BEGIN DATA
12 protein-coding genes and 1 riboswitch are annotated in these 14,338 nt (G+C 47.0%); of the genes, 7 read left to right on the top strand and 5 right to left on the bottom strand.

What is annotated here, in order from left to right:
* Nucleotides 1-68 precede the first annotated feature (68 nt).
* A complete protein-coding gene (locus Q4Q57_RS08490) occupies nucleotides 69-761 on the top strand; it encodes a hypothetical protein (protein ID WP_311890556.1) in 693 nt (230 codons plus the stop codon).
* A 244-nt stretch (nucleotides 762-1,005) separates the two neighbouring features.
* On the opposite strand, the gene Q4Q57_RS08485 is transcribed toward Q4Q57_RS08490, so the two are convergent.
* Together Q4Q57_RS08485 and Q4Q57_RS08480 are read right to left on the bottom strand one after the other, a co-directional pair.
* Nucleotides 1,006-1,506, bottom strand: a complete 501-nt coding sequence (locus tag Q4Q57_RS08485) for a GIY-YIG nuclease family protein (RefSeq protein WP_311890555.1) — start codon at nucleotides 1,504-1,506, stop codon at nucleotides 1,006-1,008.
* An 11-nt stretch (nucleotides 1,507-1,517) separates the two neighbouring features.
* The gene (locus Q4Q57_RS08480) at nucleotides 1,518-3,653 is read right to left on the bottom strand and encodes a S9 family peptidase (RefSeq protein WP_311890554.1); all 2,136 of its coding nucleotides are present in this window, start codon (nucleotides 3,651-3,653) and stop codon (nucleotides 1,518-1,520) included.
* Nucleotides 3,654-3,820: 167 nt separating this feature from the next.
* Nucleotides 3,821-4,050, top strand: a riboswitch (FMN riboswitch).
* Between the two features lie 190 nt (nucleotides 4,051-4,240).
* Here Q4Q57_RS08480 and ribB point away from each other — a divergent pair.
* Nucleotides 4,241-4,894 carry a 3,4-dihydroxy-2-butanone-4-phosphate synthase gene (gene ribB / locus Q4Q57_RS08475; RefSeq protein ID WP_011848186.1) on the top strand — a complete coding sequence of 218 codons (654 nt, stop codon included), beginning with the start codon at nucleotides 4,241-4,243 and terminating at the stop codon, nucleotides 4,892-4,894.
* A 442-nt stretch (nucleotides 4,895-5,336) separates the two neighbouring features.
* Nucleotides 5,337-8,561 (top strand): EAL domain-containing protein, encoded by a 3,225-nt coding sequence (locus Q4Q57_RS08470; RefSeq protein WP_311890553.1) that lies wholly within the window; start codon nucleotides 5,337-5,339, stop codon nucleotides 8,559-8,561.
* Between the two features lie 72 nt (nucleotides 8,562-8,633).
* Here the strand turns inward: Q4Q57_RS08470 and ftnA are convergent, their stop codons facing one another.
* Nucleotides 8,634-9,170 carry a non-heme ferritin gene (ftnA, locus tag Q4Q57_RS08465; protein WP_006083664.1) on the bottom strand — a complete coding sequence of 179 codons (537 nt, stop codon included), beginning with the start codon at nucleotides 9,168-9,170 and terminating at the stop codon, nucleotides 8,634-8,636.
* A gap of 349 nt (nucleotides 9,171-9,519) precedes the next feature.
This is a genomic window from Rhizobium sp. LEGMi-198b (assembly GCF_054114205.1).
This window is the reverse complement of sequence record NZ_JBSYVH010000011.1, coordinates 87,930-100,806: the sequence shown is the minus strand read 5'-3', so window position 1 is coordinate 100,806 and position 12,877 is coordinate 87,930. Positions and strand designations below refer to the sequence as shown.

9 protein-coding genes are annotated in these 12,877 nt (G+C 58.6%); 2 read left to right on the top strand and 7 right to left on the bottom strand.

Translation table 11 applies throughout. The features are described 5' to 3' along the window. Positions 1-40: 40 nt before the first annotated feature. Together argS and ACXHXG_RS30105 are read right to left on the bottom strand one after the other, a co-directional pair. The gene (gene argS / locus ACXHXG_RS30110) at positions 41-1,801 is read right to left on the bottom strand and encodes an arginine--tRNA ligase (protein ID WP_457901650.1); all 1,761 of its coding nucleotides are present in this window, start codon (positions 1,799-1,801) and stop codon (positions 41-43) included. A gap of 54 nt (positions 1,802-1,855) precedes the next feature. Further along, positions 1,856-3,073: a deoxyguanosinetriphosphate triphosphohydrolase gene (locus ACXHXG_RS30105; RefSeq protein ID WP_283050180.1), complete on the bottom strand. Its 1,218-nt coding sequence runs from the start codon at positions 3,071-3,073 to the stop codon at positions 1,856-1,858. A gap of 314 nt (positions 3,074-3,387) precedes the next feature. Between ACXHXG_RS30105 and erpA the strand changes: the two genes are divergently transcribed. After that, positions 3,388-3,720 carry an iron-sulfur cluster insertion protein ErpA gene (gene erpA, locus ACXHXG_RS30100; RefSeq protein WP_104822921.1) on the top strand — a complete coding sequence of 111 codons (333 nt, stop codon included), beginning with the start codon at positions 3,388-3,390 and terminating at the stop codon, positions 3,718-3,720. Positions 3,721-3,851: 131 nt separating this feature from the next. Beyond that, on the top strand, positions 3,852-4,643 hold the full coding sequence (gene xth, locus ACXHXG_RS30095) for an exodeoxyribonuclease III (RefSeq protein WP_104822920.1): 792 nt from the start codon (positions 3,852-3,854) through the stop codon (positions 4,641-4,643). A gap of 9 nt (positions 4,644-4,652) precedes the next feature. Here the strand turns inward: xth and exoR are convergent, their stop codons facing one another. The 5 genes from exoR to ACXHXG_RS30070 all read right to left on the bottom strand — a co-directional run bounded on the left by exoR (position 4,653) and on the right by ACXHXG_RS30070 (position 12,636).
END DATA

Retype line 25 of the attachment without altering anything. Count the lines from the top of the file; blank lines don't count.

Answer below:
Translation table 11 applies throughout. The features are described 5' to 3' along the window. Positions 1-40: 40 nt before the first annotated feature. Together argS and ACXHXG_RS30105 are read right to left on the bottom strand one after the other, a co-directional pair. The gene (gene argS / locus ACXHXG_RS30110) at positions 41-1,801 is read right to left on the bottom strand and encodes an arginine--tRNA ligase (protein ID WP_457901650.1); all 1,761 of its coding nucleotides are present in this window, start codon (positions 1,799-1,801) and stop codon (positions 41-43) included. A gap of 54 nt (positions 1,802-1,855) precedes the next feature. Further along, positions 1,856-3,073: a deoxyguanosinetriphosphate triphosphohydrolase gene (locus ACXHXG_RS30105; RefSeq protein ID WP_283050180.1), complete on the bottom strand. Its 1,218-nt coding sequence runs from the start codon at positions 3,071-3,073 to the stop codon at positions 1,856-1,858. A gap of 314 nt (positions 3,074-3,387) precedes the next feature. Between ACXHXG_RS30105 and erpA the strand changes: the two genes are divergently transcribed. After that, positions 3,388-3,720 carry an iron-sulfur cluster insertion protein ErpA gene (gene erpA, locus ACXHXG_RS30100; RefSeq protein WP_104822921.1) on the top strand — a complete coding sequence of 111 codons (333 nt, stop codon included), beginning with the start codon at positions 3,388-3,390 and terminating at the stop codon, positions 3,718-3,720. Positions 3,721-3,851: 131 nt separating this feature from the next. Beyond that, on the top strand, positions 3,852-4,643 hold the full coding sequence (gene xth, locus ACXHXG_RS30095) for an exodeoxyribonuclease III (RefSeq protein WP_104822920.1): 792 nt from the start codon (positions 3,852-3,854) through the stop codon (positions 4,641-4,643). A gap of 9 nt (positions 4,644-4,652) precedes the next feature. Here the strand turns inward: xth and exoR are convergent, their stop codons facing one another. The 5 genes from exoR to ACXHXG_RS30070 all read right to left on the bottom strand — a co-directional run bounded on the left by exoR (position 4,653) and on the right by ACXHXG_RS30070 (position 12,636).